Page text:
What’s New on LinkedIn, Part 1: Endorsements

“Thumbs up!” by krissen on Flickr

One of the main benefits of being on LinkedIn is the ability to promote your talents and expertise. What we say about ourselves, however, is not nearly as powerful as what others say about us. Testimonials from our peers are what the audience really values: they expect we’d say good things about ourselves, but they may not believe those things unless they’re reinforced by others’ opinions.

LinkedIn has always given professionals the chance to say good things about their peers, and have others say good things about them, through the Recommendations feature. Recently, however, LinkedIn provided us with another testimonial tool: Endorsements.

What’s the difference between Endorsements and Recommendations, and what are the strengths and weaknesses of each? Here are a few thoughts:

  • Endorsements are easy; Recommendations are more substantive. You can endorse someone with just a click, confirming that you believe the person you’re endorsing truly has one of the skills he has claimed on his profile, or that another LinkedIn user has suggested. Recommendations take a little more time and effort (here’s an overview of how to give and request a Recommendation), but…
  • Recommendations will likely have a greater impact than Endorsements. This is speculative, but my thinking is that Recommendations will have much more weight than Endorsements, simply because of the thought that must go into a Recommendation and the detail that must be provided by the person making the Recommendation. If you remember the writing teacher who told you to “show, not tell,” you probably already understand another difference between Recommendations and Endorsements. Recommendations are showing; Endorsements are telling–and showing tends to have a greater impact, as your writing teacher likely told you.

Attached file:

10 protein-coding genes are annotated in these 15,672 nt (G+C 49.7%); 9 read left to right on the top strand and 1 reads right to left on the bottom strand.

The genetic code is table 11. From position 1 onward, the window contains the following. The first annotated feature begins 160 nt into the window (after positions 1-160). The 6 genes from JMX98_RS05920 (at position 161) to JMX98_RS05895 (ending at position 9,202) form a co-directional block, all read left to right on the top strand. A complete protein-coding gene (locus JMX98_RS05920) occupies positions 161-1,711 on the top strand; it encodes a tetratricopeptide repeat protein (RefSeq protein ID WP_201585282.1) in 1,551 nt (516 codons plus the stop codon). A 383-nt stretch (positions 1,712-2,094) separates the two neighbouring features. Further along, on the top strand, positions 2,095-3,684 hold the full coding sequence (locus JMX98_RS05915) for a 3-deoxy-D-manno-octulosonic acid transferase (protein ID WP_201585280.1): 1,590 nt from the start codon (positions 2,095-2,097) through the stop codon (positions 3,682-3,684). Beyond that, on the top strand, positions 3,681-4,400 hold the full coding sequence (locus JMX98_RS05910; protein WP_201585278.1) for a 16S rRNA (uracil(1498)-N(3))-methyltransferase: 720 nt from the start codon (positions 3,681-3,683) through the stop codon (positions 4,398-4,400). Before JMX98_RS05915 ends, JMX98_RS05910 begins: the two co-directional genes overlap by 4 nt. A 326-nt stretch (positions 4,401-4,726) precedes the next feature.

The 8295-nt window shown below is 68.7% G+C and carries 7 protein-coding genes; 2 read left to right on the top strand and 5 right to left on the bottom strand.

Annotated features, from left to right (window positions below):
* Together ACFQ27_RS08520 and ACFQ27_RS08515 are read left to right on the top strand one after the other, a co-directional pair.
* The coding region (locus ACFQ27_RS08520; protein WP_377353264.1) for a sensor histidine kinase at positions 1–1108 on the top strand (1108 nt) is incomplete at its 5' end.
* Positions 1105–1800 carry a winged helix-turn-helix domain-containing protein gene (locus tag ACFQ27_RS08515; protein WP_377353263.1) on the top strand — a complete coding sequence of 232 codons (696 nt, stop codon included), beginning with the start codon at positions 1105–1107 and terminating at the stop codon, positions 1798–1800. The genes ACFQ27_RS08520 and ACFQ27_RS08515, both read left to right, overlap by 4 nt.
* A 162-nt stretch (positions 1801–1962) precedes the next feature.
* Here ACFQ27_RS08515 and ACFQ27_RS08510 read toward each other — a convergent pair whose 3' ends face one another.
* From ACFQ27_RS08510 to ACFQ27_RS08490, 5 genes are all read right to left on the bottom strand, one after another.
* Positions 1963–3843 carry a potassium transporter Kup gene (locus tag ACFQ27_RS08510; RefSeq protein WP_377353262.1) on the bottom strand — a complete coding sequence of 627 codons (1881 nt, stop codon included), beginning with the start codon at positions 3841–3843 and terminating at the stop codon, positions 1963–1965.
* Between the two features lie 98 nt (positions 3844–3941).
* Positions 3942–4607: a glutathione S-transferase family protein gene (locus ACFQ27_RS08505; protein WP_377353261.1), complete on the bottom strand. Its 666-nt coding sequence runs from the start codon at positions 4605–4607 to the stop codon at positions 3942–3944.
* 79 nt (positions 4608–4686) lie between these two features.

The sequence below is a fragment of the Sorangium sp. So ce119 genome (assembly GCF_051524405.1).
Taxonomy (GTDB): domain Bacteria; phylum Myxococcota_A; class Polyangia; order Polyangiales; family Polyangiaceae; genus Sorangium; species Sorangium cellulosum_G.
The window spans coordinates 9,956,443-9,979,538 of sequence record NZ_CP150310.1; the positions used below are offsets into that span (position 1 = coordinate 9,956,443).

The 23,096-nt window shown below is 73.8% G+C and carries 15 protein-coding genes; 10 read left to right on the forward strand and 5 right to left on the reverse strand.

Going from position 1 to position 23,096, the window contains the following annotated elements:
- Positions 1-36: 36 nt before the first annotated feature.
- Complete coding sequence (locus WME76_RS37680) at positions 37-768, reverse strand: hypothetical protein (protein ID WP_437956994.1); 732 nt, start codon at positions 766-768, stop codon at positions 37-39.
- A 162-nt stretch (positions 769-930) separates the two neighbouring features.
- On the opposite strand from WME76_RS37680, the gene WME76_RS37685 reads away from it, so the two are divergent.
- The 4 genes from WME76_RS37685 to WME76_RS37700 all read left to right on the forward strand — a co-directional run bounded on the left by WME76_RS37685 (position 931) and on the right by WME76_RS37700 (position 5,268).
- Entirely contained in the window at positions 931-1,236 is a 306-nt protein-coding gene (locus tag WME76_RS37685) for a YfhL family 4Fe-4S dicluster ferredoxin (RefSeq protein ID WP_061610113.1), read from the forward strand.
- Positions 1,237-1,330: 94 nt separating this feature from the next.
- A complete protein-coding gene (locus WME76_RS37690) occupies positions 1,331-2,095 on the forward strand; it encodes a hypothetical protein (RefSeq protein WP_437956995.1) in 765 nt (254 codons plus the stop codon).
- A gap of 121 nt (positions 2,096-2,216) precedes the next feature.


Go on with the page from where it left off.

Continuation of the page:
• You’ll likely have to ask for Recommendations; Endorsements tend to be somewhat unsolicited.  It’s always a pleasant surprise when you receive a Recommendation unsolicited, but for the most part, you’ll have to request one in order to get one. The reason for this is simple: people are busy, and even your biggest supporters might need to be asked before putting your Recommendation on their to-do list. Endorsements are different: unlike Recommendations there is not (at least not currently) a process for requesting them. Unless you email your contacts and specifically ask them to endorse you (which I would NOT advise), you’ll have to depend upon your connections’ good will for Endorsements.
  • Endorsements are better integrated with LinkedIn’s current infrastructure. In February, LinkedIn introduced the Skills & Expertise section, which allows you to select specific things for which you want to be known. Now, that section has a lot more power since users not only can search for other professionals with certain skills, but also see “featured professionals” whose skills have been verified through Endorsements. This seems to make it easier for us to be discovered by those outside our network, since we can be found based on a skill instead of an existing relationship. That’s different than Recommendations, which cannot be searched for. In other words, in order for someone can see your Endorsements by doing nothing more than searching for a specific skill. Conversely, they will only see your Recommendations if they are connected to you and your recommendation appears in their news feed or if they seek out your profile.